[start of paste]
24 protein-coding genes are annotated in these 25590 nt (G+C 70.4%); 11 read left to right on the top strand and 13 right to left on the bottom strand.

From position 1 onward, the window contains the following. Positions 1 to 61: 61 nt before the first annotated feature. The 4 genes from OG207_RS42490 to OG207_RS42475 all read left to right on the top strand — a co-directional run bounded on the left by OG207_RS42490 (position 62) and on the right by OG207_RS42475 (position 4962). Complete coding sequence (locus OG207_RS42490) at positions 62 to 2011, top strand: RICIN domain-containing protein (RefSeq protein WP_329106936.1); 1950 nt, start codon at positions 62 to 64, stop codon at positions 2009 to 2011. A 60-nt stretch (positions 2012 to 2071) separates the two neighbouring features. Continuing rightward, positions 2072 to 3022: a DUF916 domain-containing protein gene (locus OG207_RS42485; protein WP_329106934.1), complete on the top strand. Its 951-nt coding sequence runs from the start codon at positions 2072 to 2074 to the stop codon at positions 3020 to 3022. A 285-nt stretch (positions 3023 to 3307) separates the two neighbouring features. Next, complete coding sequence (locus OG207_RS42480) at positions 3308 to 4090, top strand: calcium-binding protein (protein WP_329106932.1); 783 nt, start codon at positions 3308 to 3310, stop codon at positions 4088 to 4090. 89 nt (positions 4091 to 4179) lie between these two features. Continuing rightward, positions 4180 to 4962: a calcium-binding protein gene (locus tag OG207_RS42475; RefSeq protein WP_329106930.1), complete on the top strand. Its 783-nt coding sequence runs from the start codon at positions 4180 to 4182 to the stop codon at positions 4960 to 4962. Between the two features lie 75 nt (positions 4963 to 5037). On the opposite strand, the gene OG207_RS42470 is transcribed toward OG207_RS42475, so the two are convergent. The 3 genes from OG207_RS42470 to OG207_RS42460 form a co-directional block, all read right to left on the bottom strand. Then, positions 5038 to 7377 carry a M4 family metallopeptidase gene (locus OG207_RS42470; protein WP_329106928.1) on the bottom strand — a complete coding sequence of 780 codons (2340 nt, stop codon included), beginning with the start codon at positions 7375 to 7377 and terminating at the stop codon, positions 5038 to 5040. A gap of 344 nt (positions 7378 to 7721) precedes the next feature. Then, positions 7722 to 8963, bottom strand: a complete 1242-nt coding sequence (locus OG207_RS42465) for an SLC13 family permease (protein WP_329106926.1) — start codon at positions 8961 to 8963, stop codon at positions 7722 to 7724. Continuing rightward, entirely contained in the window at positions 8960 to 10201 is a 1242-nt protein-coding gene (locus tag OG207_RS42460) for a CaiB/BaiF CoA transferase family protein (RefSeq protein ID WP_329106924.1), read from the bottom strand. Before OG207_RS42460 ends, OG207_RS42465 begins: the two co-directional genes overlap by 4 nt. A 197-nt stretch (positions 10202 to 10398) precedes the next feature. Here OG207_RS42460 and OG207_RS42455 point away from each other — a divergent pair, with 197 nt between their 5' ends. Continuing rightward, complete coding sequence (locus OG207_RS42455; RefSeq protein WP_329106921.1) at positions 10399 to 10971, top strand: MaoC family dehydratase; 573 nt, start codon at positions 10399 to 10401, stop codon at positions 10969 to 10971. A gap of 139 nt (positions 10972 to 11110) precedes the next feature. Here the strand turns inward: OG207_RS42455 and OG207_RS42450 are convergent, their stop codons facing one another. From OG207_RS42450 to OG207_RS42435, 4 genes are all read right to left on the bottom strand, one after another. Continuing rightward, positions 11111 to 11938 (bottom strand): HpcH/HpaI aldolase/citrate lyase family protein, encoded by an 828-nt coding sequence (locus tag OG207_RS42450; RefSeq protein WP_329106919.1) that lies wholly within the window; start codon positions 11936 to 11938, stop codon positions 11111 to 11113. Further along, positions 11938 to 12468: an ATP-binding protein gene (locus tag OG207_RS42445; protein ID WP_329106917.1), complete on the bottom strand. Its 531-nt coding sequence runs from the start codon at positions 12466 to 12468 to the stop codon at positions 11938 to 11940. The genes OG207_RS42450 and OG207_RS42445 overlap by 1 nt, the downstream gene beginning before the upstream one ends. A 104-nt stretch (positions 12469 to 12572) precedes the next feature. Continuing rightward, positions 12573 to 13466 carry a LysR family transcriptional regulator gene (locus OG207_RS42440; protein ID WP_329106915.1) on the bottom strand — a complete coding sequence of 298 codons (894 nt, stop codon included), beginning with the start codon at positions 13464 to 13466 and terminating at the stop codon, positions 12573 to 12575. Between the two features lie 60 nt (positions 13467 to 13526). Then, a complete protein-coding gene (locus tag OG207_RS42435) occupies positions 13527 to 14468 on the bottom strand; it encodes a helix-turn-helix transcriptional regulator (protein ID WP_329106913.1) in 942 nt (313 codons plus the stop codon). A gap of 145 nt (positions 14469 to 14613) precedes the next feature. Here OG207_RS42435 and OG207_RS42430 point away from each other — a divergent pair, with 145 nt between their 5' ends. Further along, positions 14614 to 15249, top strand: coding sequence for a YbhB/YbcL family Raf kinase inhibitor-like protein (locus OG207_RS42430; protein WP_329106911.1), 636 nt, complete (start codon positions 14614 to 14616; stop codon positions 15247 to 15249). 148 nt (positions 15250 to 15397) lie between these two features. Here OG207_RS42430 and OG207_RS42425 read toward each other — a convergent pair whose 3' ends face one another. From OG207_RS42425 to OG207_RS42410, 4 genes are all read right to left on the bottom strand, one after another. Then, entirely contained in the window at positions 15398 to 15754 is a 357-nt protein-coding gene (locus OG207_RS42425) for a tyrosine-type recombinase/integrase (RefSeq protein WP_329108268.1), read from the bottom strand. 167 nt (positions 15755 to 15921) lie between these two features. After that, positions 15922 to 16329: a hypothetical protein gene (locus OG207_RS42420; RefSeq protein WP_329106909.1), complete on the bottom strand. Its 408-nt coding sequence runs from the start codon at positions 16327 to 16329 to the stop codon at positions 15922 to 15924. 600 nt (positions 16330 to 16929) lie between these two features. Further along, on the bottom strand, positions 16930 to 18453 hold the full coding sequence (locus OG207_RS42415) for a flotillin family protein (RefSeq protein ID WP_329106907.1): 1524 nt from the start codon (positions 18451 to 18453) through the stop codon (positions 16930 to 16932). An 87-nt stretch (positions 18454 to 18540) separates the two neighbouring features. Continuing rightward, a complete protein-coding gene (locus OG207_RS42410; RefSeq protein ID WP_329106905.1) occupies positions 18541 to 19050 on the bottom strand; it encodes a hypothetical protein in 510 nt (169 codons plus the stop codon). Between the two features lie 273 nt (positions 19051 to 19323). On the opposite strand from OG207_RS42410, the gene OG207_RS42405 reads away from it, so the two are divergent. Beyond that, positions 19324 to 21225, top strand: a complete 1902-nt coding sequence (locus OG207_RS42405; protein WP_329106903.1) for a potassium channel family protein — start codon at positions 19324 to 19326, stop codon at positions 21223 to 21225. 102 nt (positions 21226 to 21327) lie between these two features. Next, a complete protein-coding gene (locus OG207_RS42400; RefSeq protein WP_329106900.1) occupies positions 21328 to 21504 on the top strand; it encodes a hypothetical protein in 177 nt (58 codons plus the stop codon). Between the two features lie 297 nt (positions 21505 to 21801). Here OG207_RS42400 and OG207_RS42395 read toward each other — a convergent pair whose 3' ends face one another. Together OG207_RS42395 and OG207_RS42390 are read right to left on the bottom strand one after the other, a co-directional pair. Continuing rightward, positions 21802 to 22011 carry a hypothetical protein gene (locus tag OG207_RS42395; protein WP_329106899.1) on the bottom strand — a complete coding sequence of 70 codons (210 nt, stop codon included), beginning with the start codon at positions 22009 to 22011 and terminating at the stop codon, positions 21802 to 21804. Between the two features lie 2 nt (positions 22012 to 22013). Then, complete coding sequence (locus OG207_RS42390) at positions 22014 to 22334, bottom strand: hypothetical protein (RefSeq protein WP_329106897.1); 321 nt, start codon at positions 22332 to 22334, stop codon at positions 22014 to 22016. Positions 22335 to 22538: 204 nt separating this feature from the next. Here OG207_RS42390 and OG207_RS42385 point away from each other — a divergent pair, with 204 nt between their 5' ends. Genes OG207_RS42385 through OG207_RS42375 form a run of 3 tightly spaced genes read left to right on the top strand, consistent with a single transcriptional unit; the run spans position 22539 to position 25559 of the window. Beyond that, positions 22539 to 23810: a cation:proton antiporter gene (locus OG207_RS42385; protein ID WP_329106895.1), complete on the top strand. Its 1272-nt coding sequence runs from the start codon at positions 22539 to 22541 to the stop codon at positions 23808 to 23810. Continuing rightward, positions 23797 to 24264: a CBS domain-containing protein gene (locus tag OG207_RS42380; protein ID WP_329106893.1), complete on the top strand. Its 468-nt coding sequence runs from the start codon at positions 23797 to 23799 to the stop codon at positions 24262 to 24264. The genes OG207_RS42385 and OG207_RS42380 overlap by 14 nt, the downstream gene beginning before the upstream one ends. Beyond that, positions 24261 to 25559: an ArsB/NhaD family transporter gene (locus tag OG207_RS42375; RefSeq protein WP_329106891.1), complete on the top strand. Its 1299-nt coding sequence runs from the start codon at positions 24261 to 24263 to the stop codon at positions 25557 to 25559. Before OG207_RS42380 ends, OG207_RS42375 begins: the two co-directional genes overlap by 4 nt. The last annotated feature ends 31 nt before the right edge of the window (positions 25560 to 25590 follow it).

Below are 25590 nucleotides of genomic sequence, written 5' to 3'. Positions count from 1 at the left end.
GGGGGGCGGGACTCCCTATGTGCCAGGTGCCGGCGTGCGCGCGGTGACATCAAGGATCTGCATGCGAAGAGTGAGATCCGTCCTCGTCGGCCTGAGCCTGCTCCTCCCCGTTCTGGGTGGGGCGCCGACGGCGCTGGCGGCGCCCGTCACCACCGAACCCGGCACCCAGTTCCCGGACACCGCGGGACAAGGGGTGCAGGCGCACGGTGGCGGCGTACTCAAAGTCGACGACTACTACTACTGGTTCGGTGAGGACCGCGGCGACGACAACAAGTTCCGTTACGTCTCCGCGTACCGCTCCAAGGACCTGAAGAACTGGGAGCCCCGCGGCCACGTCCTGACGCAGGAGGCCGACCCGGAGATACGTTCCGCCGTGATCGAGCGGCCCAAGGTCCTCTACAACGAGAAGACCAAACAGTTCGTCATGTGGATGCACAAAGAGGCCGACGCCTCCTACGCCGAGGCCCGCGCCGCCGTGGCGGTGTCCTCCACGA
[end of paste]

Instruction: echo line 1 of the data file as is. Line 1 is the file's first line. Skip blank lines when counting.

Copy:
24 protein-coding genes are annotated in these 25590 nt (G+C 70.4%); 11 read left to right on the top strand and 13 right to left on the bottom strand.